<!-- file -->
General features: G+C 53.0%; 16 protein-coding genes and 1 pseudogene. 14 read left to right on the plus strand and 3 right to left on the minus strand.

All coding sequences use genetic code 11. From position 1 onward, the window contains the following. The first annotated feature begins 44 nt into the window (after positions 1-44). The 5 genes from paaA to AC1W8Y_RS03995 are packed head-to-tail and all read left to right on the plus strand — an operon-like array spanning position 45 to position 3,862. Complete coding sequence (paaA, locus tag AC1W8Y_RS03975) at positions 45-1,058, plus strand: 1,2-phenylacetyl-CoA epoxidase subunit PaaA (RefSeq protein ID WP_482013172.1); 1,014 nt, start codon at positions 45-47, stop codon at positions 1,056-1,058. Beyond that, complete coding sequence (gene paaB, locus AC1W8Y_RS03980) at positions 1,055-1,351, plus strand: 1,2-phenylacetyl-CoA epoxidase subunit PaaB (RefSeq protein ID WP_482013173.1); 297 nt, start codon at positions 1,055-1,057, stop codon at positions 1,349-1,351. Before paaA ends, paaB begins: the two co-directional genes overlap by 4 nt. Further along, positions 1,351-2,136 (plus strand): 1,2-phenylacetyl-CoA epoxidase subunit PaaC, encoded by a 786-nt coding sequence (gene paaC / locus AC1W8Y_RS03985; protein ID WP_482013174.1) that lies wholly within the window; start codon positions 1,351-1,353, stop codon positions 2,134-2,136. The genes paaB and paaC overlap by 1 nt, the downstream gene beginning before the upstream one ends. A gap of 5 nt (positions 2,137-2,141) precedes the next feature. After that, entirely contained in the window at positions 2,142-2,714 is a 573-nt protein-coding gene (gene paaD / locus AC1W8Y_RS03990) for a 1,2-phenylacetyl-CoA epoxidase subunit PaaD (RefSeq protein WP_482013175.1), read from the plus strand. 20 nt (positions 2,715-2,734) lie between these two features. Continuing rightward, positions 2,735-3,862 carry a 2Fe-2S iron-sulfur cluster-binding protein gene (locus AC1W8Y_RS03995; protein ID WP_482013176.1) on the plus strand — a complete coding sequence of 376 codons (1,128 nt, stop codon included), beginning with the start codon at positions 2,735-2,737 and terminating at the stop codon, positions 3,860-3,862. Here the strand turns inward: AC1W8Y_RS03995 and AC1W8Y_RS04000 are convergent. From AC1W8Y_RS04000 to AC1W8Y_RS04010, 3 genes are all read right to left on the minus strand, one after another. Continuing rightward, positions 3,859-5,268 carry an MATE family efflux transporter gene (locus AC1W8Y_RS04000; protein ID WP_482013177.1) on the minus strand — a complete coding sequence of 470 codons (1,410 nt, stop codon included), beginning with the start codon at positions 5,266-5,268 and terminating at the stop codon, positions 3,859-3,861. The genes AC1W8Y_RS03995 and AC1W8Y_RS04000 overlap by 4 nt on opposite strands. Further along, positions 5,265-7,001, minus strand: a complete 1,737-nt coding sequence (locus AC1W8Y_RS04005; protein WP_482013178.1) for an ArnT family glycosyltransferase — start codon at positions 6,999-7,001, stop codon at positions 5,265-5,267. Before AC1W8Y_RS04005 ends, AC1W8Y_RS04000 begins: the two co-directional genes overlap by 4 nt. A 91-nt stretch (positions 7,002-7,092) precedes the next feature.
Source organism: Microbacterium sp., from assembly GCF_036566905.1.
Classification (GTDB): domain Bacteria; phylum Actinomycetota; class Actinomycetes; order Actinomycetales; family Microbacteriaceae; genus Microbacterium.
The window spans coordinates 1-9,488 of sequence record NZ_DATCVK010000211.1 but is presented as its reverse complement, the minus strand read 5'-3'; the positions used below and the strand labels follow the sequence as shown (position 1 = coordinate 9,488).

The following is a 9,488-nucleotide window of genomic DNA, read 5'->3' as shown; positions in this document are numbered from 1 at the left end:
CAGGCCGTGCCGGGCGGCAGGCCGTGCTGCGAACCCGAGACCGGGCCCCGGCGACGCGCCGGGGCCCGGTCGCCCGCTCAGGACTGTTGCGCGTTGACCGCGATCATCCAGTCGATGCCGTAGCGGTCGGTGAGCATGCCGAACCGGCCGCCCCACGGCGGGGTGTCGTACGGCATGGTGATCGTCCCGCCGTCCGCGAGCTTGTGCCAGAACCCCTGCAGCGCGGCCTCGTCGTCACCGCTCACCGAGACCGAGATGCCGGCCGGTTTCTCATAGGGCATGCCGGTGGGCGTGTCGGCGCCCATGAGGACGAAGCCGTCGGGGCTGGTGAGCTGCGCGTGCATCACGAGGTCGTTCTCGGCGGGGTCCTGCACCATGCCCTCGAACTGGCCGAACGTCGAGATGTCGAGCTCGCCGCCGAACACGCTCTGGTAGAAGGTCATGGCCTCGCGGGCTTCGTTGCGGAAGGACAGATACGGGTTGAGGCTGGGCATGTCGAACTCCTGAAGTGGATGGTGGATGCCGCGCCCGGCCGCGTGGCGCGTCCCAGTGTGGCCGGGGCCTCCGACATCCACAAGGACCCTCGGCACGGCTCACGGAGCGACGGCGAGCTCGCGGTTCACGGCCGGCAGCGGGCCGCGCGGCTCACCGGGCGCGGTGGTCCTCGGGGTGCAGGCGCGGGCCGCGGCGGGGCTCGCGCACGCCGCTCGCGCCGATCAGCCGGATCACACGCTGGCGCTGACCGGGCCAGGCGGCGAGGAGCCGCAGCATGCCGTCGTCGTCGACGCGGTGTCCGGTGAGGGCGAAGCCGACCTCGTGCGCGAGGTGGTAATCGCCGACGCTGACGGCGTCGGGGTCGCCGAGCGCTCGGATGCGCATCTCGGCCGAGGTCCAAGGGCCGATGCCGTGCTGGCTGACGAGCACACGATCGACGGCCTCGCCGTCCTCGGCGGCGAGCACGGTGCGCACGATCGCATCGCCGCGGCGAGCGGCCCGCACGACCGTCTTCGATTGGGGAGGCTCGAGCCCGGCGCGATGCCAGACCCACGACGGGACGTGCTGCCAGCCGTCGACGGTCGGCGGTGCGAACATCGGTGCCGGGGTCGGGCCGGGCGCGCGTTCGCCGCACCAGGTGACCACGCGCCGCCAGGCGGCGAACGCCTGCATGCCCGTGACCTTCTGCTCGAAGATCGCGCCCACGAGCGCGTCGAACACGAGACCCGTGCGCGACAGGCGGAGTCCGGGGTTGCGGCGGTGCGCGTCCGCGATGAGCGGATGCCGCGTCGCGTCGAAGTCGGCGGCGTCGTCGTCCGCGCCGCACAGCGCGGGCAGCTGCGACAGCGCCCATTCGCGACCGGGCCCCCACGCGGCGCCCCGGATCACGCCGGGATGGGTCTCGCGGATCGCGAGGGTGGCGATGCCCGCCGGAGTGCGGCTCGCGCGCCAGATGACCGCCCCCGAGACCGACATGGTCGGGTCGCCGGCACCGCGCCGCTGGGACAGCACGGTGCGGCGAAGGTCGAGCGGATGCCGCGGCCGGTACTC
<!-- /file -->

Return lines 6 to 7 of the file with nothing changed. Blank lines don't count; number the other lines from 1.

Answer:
The following is a 9,488-nucleotide window of genomic DNA, read 5'->3' as shown; positions in this document are numbered from 1 at the left end:
CAGGCCGTGCCGGGCGGCAGGCCGTGCTGCGAACCCGAGACCGGGCCCCGGCGACGCGCCGGGGCCCGGTCGCCCGCTCAGGACTGTTGCGCGTTGACCGCGATCATCCAGTCGATGCCGTAGCGGTCGGTGAGCATGCCGAACCGGCCGCCCCACGGCGGGGTGTCGTACGGCATGGTGATCGTCCCGCCGTCCGCGAGCTTGTGCCAGAACCCCTGCAGCGCGGCCTCGTCGTCACCGCTCACCGAGACCGAGATGCCGGCCGGTTTCTCATAGGGCATGCCGGTGGGCGTGTCGGCGCCCATGAGGACGAAGCCGTCGGGGCTGGTGAGCTGCGCGTGCATCACGAGGTCGTTCTCGGCGGGGTCCTGCACCATGCCCTCGAACTGGCCGAACGTCGAGATGTCGAGCTCGCCGCCGAACACGCTCTGGTAGAAGGTCATGGCCTCGCGGGCTTCGTTGCGGAAGGACAGATACGGGTTGAGGCTGGGCATGTCGAACTCCTGAAGTGGATGGTGGATGCCGCGCCCGGCCGCGTGGCGCGTCCCAGTGTGGCCGGGGCCTCCGACATCCACAAGGACCCTCGGCACGGCTCACGGAGCGACGGCGAGCTCGCGGTTCACGGCCGGCAGCGGGCCGCGCGGCTCACCGGGCGCGGTGGTCCTCGGGGTGCAGGCGCGGGCCGCGGCGGGGCTCGCGCACGCCGCTCGCGCCGATCAGCCGGATCACACGCTGGCGCTGACCGGGCCAGGCGGCGAGGAGCCGCAGCATGCCGTCGTCGTCGACGCGGTGTCCGGTGAGGGCGAAGCCGACCTCGTGCGCGAGGTGGTAATCGCCGACGCTGACGGCGTCGGGGTCGCCGAGCGCTCGGATGCGCATCTCGGCCGAGGTCCAAGGGCCGATGCCGTGCTGGCTGACGAGCACACGATCGACGGCCTCGCCGTCCTCGGCGGCGAGCACGGTGCGCACGATCGCATCGCCGCGGCGAGCGGCCCGCACGACCGTCTTCGATTGGGGAGGCTCGAGCCCGGCGCGATGCCAGACCCACGACGGGACGTGCTGCCAGCCGTCGACGGTCGGCGGTGCGAACATCGGTGCCGGGGTCGGGCCGGGCGCGCGTTCGCCGCACCAGGTGACCACGCGCCGCCAGGCGGCGAACGCCTGCATGCCCGTGACCTTCTGCTCGAAGATCGCGCCCACGAGCGCGTCGAACACGAGACCCGTGCGCGACAGGCGGAGTCCGGGGTTGCGGCGGTGCGCGTCCGCGATGAGCGGATGCCGCGTCGCGTCGAAGTCGGCGGCGTCGTCGTCCGCGCCGCACAGCGCGGGCAGCTGCGACAGCGCCCATTCGCGACCGGGCCCCCACGCGGCGCCCCGGATCACGCCGGGATGGGTCTCGCGGATCGCGAGGGTGGCGATGCCCGCCGGAGTGCGGCTCGCGCGCCAGATGACCGCCCCCGAGACCGACATGGTCGGGTCGCCGGCACCGCGCCGCTGGGACAGCACGGTGCGGCGAAGGTCGAGCGGATGCCGCGGCCGGTACTC